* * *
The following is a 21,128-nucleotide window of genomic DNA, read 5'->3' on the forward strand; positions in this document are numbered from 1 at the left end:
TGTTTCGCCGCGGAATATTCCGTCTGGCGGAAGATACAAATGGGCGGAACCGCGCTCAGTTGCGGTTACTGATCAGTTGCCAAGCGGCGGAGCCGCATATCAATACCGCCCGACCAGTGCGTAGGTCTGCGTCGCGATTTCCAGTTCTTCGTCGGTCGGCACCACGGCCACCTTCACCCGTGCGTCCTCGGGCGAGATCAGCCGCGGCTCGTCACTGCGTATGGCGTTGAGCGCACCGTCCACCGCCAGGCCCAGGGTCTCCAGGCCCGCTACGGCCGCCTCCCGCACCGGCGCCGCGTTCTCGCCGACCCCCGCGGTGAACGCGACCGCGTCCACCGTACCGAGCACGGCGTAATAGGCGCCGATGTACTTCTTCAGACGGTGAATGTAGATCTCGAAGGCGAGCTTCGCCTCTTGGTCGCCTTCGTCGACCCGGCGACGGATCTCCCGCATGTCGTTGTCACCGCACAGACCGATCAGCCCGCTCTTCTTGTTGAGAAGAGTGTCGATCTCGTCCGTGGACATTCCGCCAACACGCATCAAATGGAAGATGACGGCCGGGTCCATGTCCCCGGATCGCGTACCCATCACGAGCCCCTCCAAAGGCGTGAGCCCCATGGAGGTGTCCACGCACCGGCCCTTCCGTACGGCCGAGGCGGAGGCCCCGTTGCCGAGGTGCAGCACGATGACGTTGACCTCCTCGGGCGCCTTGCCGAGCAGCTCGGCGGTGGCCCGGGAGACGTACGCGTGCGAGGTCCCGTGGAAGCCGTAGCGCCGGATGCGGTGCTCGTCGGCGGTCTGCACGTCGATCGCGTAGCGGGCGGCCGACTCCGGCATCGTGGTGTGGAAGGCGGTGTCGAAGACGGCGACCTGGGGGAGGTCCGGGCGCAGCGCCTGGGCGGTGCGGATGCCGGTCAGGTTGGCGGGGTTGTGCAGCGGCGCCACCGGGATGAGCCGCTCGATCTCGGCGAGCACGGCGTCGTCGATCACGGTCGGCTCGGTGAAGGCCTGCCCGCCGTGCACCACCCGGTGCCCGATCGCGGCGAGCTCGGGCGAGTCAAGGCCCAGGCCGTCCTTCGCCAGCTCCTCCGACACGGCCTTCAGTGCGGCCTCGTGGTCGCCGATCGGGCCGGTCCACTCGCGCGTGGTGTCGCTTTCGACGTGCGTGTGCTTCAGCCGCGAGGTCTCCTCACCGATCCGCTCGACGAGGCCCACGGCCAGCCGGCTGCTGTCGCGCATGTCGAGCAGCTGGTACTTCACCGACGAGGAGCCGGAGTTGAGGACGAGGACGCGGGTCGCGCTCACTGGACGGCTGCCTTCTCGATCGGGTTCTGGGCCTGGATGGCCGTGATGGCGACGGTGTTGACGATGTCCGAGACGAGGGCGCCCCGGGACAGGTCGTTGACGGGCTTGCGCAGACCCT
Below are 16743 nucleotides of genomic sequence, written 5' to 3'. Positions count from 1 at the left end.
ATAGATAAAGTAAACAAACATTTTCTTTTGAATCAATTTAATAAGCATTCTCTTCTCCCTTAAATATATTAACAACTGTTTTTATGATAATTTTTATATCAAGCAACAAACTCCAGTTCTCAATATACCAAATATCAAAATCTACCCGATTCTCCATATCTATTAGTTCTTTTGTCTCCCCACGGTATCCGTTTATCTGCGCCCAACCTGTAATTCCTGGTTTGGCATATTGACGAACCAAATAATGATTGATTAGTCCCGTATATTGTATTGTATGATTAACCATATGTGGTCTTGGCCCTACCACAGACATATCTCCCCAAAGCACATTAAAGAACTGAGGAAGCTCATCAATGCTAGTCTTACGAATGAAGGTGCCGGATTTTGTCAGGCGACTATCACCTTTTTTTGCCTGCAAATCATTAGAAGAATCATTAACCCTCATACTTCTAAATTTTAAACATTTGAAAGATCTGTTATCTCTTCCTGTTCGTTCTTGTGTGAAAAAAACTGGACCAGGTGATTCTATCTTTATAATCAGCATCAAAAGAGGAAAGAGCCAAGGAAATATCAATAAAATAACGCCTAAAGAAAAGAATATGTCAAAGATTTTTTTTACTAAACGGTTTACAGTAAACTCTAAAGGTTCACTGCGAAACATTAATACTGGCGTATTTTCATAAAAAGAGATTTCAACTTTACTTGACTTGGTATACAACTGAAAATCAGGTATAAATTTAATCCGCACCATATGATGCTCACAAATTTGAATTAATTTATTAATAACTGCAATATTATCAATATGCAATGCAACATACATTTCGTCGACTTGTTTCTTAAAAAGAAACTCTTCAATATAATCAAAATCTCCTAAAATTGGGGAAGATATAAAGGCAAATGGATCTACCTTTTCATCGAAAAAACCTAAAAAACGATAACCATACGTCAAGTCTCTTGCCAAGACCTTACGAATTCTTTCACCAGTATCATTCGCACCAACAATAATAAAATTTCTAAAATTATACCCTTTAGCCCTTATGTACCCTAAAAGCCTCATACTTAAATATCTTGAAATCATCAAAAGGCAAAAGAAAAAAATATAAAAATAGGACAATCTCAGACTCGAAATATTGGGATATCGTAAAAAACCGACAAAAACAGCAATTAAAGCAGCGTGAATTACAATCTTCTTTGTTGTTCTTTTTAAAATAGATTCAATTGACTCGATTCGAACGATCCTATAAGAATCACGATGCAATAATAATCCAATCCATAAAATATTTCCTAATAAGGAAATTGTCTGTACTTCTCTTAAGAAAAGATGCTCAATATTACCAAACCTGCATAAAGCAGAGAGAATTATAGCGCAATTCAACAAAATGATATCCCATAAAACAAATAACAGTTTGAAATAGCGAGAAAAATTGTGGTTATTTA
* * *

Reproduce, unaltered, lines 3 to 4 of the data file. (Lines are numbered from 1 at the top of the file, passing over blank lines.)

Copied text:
Below are 16743 nucleotides of genomic sequence, written 5' to 3'. Positions count from 1 at the left end.
ATAGATAAAGTAAACAAACATTTTCTTTTGAATCAATTTAATAAGCATTCTCTTCTCCCTTAAATATATTAACAACTGTTTTTATGATAATTTTTATATCAAGCAACAAACTCCAGTTCTCAATATACCAAATATCAAAATCTACCCGATTCTCCATATCTATTAGTTCTTTTGTCTCCCCACGGTATCCGTTTATCTGCGCCCAACCTGTAATTCCTGGTTTGGCATATTGACGAACCAAATAATGATTGATTAGTCCCGTATATTGTATTGTATGATTAACCATATGTGGTCTTGGCCCTACCACAGACATATCTCCCCAAAGCACATTAAAGAACTGAGGAAGCTCATCAATGCTAGTCTTACGAATGAAGGTGCCGGATTTTGTCAGGCGACTATCACCTTTTTTTGCCTGCAAATCATTAGAAGAATCATTAACCCTCATACTTCTAAATTTTAAACATTTGAAAGATCTGTTATCTCTTCCTGTTCGTTCTTGTGTGAAAAAAACTGGACCAGGTGATTCTATCTTTATAATCAGCATCAAAAGAGGAAAGAGCCAAGGAAATATCAATAAAATAACGCCTAAAGAAAAGAATATGTCAAAGATTTTTTTTACTAAACGGTTTACAGTAAACTCTAAAGGTTCACTGCGAAACATTAATACTGGCGTATTTTCATAAAAAGAGATTTCAACTTTACTTGACTTGGTATACAACTGAAAATCAGGTATAAATTTAATCCGCACCATATGATGCTCACAAATTTGAATTAATTTATTAATAACTGCAATATTATCAATATGCAATGCAACATACATTTCGTCGACTTGTTTCTTAAAAAGAAACTCTTCAATATAATCAAAATCTCCTAAAATTGGGGAAGATATAAAGGCAAATGGATCTACCTTTTCATCGAAAAAACCTAAAAAACGATAACCATACGTCAAGTCTCTTGCCAAGACCTTACGAATTCTTTCACCAGTATCATTCGCACCAACAATAATAAAATTTCTAAAATTATACCCTTTAGCCCTTATGTACCCTAAAAGCCTCATACTTAAATATCTTGAAATCATCAAAAGGCAAAAGAAAAAAATATAAAAATAGGACAATCTCAGACTCGAAATATTGGGATATCGTAAAAAACCGACAAAAACAGCAATTAAAGCAGCGTGAATTACAATCTTCTTTGTTGTTCTTTTTAAAATAGATTCAATTGACTCGATTCGAACGATCCTATAAGAATCACGATGCAATAATAATCCAATCCATAAAATATTTCCTAATAAGGAAATTGTCTGTACTTCTCTTAAGAAAAGATGCTCAATATTACCAAACCTGCATAAAGCAGAGAGAATTATAGCGCAATTCAACAAAATGATATCCCATAAAACAAATAACAGTTTGAAATAGCGAGAAAAATTGTGGTTATTTA